AMBASSADOR SULLIVAN: Well, Konstantin, you’re absolutely right. And I would say, you know, there are relations between the U.S. government and the government of the Russian Federation, whether it’s on strategic and military issues, political issues, and we all know how fraught those relations have been over the last several years in particular. But there’s a much broader relationship between the United States and Russia between our peoples, including cultural and educational exchanges, in business, in space, in the Arctic, and a small topic that I like to emphasize, but my colleagues here at the embassy are probably sick of hearing me talk about – ice hockey – which is a personal interest of mine. But it’s those connections, I think, Konstantin that are among the most significant that we have. And they are a bond that keeps us together, when the political situation seems most dire. And one thing I’ve observed in my tenure here is how much the relationship between the United States and Russia has changed, just in my professional lifetime.
You know, I came I mentioned earlier in our conversation that I visited St. Petersburg in 1988. I was a private U.S. citizen had a great interest in Russia and Russian history. I visited Moscow, what was then Leningrad, but I visited the Soviet Union then, and I visited Leningrad, not St. Petersburg. And if you think of all that’s happened in our relationship between our two countries over the last 30 to 35 years, how things have changed, the ups and downs, what’s grown has been the cultural, business, all of those ties between our two peoples that have grown dramatically.
And that distinguishes this era, from that sort of late Soviet era that I grew up in, in the 70s and 80s, when we didn’t have those many ties that keep us together, when the political sea gets choppy. So now, for example, we have more than 1,000 U.S. businesses invested in doing business here in Russia. And that means Russians and Americans working together. It’s not just the Bolshoi traveling to New York and performing in New York City, or, you know, an equivalent theatre company coming from the United States and performing here. It is day to day personal interaction between colleagues in business. And that’s significant. And it provides a little more ballast for the relationship, when, as I say, the political seas, can get choppy.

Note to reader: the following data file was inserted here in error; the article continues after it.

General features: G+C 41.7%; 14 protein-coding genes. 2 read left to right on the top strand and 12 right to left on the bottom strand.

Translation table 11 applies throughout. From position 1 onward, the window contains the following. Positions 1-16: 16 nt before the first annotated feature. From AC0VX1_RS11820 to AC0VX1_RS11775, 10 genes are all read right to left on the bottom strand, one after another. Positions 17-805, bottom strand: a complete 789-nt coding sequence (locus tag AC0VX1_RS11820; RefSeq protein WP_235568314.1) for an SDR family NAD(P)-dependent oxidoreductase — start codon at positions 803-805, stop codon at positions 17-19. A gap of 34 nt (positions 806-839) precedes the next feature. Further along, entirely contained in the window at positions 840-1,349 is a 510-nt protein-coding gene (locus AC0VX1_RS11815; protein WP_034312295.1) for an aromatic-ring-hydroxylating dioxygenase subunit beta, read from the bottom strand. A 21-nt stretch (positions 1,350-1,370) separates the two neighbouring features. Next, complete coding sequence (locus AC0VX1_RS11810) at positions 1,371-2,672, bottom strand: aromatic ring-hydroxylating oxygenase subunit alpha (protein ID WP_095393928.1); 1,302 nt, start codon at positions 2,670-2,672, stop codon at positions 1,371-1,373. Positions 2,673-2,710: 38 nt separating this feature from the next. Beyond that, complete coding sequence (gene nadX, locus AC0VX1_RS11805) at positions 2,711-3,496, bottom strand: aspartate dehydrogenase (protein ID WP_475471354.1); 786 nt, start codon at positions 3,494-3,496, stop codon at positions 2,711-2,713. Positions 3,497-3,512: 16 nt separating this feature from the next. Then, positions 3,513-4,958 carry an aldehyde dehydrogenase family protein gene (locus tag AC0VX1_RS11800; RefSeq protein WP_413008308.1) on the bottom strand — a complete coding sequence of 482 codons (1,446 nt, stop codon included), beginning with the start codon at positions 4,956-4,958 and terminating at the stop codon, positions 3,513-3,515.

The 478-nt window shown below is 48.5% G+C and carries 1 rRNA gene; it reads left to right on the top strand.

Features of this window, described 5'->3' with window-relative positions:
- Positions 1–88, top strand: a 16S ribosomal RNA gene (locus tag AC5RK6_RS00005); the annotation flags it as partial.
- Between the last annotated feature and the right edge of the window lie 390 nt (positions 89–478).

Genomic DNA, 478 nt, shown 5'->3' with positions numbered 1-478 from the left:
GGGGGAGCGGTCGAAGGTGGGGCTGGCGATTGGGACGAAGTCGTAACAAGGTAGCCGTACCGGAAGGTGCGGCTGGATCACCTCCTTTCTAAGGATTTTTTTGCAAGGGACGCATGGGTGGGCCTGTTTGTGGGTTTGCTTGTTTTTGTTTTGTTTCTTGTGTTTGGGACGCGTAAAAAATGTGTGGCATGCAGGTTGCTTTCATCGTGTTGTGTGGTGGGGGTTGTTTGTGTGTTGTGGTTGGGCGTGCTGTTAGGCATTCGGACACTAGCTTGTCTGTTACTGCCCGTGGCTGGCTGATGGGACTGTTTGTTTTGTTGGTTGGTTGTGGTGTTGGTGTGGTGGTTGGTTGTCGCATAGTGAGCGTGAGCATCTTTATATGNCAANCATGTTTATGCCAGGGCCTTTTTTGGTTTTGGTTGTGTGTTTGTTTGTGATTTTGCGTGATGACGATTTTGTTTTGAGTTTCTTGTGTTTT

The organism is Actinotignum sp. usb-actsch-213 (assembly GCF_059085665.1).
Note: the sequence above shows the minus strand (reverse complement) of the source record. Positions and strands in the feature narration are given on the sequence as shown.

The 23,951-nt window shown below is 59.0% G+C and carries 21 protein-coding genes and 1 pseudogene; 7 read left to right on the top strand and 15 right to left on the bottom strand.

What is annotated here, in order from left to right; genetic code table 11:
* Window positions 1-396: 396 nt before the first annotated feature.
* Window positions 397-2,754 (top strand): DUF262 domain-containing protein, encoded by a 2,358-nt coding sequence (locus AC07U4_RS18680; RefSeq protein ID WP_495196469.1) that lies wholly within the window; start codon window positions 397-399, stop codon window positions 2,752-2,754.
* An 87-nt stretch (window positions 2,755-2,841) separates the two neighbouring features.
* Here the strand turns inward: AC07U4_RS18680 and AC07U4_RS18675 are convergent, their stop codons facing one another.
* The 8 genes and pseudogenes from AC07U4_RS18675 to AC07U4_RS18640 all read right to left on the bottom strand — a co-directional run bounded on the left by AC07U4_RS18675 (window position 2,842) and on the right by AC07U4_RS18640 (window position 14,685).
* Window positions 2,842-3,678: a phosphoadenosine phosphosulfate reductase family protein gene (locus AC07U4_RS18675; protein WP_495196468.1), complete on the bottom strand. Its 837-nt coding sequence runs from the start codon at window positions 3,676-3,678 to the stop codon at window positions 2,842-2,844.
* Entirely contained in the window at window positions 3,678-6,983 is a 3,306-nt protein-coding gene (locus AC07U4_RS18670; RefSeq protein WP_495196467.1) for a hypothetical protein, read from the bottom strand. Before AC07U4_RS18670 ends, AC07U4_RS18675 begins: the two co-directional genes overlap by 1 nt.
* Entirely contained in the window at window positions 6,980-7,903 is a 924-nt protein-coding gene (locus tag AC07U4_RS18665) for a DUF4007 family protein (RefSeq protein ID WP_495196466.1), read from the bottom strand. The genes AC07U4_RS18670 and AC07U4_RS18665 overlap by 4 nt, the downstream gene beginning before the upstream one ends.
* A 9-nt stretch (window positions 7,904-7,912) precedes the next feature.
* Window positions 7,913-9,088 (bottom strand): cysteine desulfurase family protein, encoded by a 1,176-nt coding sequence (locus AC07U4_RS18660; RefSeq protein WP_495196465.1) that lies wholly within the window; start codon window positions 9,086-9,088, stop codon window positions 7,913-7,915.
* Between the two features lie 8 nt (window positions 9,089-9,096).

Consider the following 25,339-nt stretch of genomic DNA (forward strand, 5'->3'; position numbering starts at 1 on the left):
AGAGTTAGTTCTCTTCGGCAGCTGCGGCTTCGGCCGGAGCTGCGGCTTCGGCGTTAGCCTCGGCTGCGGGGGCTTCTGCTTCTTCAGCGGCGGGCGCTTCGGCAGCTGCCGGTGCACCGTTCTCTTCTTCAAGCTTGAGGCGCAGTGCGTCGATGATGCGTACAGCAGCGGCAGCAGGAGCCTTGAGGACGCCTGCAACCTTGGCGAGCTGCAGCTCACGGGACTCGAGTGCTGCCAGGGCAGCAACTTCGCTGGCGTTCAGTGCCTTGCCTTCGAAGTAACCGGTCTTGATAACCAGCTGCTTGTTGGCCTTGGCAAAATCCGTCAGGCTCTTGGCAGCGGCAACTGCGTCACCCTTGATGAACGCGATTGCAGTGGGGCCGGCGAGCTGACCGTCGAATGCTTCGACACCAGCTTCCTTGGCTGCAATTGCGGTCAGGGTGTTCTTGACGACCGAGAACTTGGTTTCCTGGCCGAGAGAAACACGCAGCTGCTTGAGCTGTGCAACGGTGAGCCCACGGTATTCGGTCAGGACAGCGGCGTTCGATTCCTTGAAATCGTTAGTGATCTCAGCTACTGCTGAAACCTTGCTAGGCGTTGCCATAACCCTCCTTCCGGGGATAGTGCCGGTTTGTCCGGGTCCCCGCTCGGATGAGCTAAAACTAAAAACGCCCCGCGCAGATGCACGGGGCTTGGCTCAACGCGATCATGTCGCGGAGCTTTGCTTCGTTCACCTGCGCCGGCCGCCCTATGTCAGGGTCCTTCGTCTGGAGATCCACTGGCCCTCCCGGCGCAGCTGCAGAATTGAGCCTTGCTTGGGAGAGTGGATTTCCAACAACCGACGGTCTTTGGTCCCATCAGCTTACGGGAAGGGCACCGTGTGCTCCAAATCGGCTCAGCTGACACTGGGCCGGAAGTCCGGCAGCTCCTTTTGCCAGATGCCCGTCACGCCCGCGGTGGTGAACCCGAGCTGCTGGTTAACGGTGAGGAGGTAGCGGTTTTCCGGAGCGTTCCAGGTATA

But as those of us who are old enough, with some perspective, can look back over the last three or four decades and see how our relationship has changed. Our counterparts 20 or 30 years from now, the U.S. ambassador and your successor, you know, I’m sure they’ll be remarking too on how much things have changed since 2020. And the relationship between the United States and Russia remember those dark old days with, you know, with Ukraine – Crimea – and Syria, and Libya, and Nagorno-Karabakh, and Belarus, and election interference and cyber this – and God knows what our successors are going to be talking about 35 years from now. But what I will say is, the fact that we have made the connections that we’ve made over the last 30 or 35 years in business, in the arts, in sports and entertainment, will make it more likely that it’s a positive outcome and more positive developments. Not just focused on the day to day negativity.
NEZAVISIMAYA GAZETA: Yeah, you mentioned the amazing figure that a thousand U.S. businesses are dealing with Russia, despite all the sanctions and all the risks connected with sanctions. And our cooperation between military in Syria also exist and they exchange information. So I really share your view that the infrastructure of many, many spheres of interrelations is a good support to these big politics.
AMBASSADOR SULLIVAN: And part of that, you’re absolutely right, a part of that infrastructure is something you mentioned, Konstantin – Sister City partnerships. We’ve got a large number. This is a program that’s been in existence for decades, established by and managed by the U.S. government. So there’s an official U.S. government relationship that’s involved here.
[Note: Sister Cities International is a nonpartisan 501(c)(3) nonprofit which serves as the national membership organization for individual sister cities, counties, and states across the United States. Sister Cities International was created at President Eisenhower’s 1956 White House summit on citizen diplomacy. But it is an independent, nongovernmental organization. End note.]
But these Sister City relationships, you know, date back into Soviet times, into the 1970s when I think the first five Sister City relationships happened. And now, you know, we’ve got cities all across the United States that are joined with cities across Russia, so Sarasota, Florida and Vladimir, for example. Burlington, Vermont and Yaroslavl, Louisville, Kentucky and Perm, Chicago and Moscow. And it’s, you know, it’s a small thing, but it’s an important part of our relationship. And, I’d also make the link with business as well, Konstantin, because what we’ve done here at the embassy, and my colleagues at the U.S. Department of Commerce, and our counterparts at the Ministry of Trade, is that we have made connections, business-to-business connections, with regions and cities in the United States.